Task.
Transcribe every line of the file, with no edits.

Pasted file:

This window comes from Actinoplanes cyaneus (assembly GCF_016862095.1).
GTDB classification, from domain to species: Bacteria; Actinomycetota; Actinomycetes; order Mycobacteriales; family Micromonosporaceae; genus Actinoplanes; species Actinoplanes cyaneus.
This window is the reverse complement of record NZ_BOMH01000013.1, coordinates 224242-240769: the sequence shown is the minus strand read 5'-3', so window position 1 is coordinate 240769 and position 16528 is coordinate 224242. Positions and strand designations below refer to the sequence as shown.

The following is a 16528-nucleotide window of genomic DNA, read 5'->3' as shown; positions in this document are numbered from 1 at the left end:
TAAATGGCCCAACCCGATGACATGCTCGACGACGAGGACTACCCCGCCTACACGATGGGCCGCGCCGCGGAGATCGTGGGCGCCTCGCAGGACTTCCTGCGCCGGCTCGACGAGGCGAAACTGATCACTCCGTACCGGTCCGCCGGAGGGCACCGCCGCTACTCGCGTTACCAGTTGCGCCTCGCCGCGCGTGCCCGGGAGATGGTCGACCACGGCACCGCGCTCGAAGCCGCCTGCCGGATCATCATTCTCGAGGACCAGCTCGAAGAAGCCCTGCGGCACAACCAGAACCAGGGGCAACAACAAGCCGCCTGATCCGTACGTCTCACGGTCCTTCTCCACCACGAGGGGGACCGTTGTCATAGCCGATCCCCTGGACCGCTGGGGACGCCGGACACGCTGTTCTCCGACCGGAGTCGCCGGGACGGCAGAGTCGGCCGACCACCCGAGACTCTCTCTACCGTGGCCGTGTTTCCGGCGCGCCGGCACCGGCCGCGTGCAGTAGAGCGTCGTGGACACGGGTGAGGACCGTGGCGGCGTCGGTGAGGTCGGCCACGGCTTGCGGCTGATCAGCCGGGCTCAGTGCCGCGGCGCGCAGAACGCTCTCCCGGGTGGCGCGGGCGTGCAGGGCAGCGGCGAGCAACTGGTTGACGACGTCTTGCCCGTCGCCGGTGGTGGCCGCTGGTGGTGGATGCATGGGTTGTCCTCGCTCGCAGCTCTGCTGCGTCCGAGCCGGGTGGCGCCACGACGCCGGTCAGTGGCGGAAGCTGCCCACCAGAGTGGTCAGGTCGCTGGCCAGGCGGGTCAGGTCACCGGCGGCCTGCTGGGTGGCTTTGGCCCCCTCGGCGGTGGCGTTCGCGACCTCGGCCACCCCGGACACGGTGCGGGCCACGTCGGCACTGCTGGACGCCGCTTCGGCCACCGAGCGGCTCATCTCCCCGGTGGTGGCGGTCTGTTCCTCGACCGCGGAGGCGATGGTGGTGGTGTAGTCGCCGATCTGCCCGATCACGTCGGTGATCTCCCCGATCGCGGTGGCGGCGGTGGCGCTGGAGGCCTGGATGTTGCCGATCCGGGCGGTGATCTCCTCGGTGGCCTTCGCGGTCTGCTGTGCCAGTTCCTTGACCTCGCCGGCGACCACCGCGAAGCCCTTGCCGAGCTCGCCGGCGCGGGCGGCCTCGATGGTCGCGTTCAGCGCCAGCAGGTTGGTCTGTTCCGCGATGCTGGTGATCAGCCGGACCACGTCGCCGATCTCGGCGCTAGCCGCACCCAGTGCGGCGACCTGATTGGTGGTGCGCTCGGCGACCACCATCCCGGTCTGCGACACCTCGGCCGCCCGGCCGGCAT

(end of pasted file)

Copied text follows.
This window comes from Actinoplanes cyaneus (assembly GCF_016862095.1).
GTDB classification, from domain to species: Bacteria; Actinomycetota; Actinomycetes; order Mycobacteriales; family Micromonosporaceae; genus Actinoplanes; species Actinoplanes cyaneus.
This window is the reverse complement of record NZ_BOMH01000013.1, coordinates 224242-240769: the sequence shown is the minus strand read 5'-3', so window position 1 is coordinate 240769 and position 16528 is coordinate 224242. Positions and strand designations below refer to the sequence as shown.

The following is a 16528-nucleotide window of genomic DNA, read 5'->3' as shown; positions in this document are numbered from 1 at the left end:
TAAATGGCCCAACCCGATGACATGCTCGACGACGAGGACTACCCCGCCTACACGATGGGCCGCGCCGCGGAGATCGTGGGCGCCTCGCAGGACTTCCTGCGCCGGCTCGACGAGGCGAAACTGATCACTCCGTACCGGTCCGCCGGAGGGCACCGCCGCTACTCGCGTTACCAGTTGCGCCTCGCCGCGCGTGCCCGGGAGATGGTCGACCACGGCACCGCGCTCGAAGCCGCCTGCCGGATCATCATTCTCGAGGACCAGCTCGAAGAAGCCCTGCGGCACAACCAGAACCAGGGGCAACAACAAGCCGCCTGATCCGTACGTCTCACGGTCCTTCTCCACCACGAGGGGGACCGTTGTCATAGCCGATCCCCTGGACCGCTGGGGACGCCGGACACGCTGTTCTCCGACCGGAGTCGCCGGGACGGCAGAGTCGGCCGACCACCCGAGACTCTCTCTACCGTGGCCGTGTTTCCGGCGCGCCGGCACCGGCCGCGTGCAGTAGAGCGTCGTGGACACGGGTGAGGACCGTGGCGGCGTCGGTGAGGTCGGCCACGGCTTGCGGCTGATCAGCCGGGCTCAGTGCCGCGGCGCGCAGAACGCTCTCCCGGGTGGCGCGGGCGTGCAGGGCAGCGGCGAGCAACTGGTTGACGACGTCTTGCCCGTCGCCGGTGGTGGCCGCTGGTGGTGGATGCATGGGTTGTCCTCGCTCGCAGCTCTGCTGCGTCCGAGCCGGGTGGCGCCACGACGCCGGTCAGTGGCGGAAGCTGCCCACCAGAGTGGTCAGGTCGCTGGCCAGGCGGGTCAGGTCACCGGCGGCCTGCTGGGTGGCTTTGGCCCCCTCGGCGGTGGCGTTCGCGACCTCGGCCACCCCGGACACGGTGCGGGCCACGTCGGCACTGCTGGACGCCGCTTCGGCCACCGAGCGGCTCATCTCCCCGGTGGTGGCGGTCTGTTCCTCGACCGCGGAGGCGATGGTGGTGGTGTAGTCGCCGATCTGCCCGATCACGTCGGTGATCTCCCCGATCGCGGTGGCGGCGGTGGCGCTGGAGGCCTGGATGTTGCCGATCCGGGCGGTGATCTCCTCGGTGGCCTTCGCGGTCTGCTGTGCCAGTTCCTTGACCTCGCCGGCGACCACCGCGAAGCCCTTGCCGAGCTCGCCGGCGCGGGCGGCCTCGATGGTCGCGTTCAGCGCCAGCAGGTTGGTCTGTTCCGCGATGCTGGTGATCAGCCGGACCACGTCGCCGATCTCGGCGCTAGCCGCACCCAGTGCGGCGACCTGATTGGTGGTGCGCTCGGCGACCACCATCCCGGTCTGCGACACCTCGGCCGCCCGGCCGGCAT